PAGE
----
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Leading students to success

Fri , 05/02/21 Posted by: Kate Gilmore

 

Categories: academic results, Categories: ATAR

Girls challenge stereotypes

Thu , 21/04/16 Posted by: Kate Gilmore

Stuartholme School is challenging the stereotype that boys are better suited to maths and science, with a program designed to develop the skills of girls in the STEAM areas of science, technology, engineering, the arts and mathematics.
The STEAM or STEM acronym is used to describe the curriculum choices of a school with the aim of improving competitiveness in science and technology development and especially promoting these subjects for young women.
Over the Easter school holidays, Stuartholme, in conjunction with Clearing Skies, ran the first of two STEAM Residential Programs for 2016. Gifted girls currently in Years 5 and 6 came to Stuartholme from all over Queensland to take part in the three-day Residential Program.
Principal of Stuartholme School, Kristen Sharpe, said the Residential aims to offer high ability students an intensive program of learning in the STEAM areas.
“Gifted and like-minded girls have an opportunity to learn innovative and challenging concepts.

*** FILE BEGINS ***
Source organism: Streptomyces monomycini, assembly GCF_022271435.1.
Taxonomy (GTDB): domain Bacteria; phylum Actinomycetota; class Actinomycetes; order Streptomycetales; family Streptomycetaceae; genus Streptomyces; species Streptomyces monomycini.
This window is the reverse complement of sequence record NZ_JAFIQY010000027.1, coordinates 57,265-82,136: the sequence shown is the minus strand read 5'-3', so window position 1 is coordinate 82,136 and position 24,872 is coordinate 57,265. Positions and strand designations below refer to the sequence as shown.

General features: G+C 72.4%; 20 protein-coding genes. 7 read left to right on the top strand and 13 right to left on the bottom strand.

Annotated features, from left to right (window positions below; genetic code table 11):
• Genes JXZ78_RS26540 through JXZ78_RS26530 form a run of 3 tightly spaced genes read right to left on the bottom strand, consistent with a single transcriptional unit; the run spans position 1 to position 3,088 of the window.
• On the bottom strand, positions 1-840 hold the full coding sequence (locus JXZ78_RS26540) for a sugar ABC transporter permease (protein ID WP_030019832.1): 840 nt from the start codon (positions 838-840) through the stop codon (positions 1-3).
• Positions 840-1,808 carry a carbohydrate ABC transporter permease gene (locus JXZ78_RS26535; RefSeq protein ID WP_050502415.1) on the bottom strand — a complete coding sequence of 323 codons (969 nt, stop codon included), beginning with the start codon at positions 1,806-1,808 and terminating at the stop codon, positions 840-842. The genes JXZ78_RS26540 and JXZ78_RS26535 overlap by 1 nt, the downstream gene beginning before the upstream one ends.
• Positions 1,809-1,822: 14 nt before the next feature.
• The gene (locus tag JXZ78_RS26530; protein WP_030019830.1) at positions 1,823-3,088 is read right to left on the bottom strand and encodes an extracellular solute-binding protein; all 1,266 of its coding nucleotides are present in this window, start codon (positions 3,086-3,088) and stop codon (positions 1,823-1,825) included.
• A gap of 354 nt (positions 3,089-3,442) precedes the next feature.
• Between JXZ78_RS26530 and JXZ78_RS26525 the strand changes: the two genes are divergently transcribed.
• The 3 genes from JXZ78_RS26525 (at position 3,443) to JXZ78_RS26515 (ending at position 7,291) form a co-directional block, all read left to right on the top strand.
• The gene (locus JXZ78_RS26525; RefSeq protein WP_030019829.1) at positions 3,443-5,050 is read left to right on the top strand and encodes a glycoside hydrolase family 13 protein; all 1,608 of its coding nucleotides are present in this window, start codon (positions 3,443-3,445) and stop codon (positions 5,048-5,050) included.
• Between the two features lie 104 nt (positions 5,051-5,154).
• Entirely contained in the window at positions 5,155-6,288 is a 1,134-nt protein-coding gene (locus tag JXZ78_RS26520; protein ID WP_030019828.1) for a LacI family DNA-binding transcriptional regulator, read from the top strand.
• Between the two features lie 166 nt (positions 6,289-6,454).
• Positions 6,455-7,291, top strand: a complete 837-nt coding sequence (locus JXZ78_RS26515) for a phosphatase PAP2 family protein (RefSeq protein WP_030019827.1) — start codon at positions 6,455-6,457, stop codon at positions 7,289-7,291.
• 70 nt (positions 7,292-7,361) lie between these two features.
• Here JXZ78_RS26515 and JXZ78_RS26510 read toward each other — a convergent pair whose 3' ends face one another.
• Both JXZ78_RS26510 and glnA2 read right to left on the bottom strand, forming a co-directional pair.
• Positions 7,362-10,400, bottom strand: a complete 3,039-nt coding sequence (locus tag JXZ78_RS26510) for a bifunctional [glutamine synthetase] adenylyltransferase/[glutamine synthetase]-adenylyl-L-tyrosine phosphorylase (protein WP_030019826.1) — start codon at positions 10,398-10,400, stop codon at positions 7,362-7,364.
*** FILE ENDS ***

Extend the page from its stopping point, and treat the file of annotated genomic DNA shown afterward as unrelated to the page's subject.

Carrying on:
“As an educator of girls, we know how important it is to develop their knowledge and skills in the STEAM areas. The reality is within the next 15 years, many jobs will not exist, and they will be replaced with career options that require a high degree of STEAM thinking and problem solving skills.
“STEAM is already part of our everyday lives. It drives innovation and allows us to prosper. The key is to ensure science, technology and maths are not disconnected from innovation and creativity,” said Kristen.
Over the three days, students took part in a number of workshops depending on their particular strength or interest. In the technology workshops, girls looked at coding and learnt how to design, construct and program various projects.
In engineering, students looked at how machines work and the actions of force and motion through gears, levers, wheels and pulleys. They then tested some variables in what makes cars go fast or slow.
“The workshops are all hands-on which allows the girls to be immersed in their learning,” explained Kristen.
The STEAM program is an extension of Stuartholme’s educational philosophy which is designed to extend and enrich every student so she can be the best she can be.
“We are proud our graduates are successfully pursuing careers in science, technology, engineering, arts and mathematics,” Kristen said.
For more information on the STEAM Residential Program go to www. stuartholme.com and search STEAM.

Categories: Stuartholme School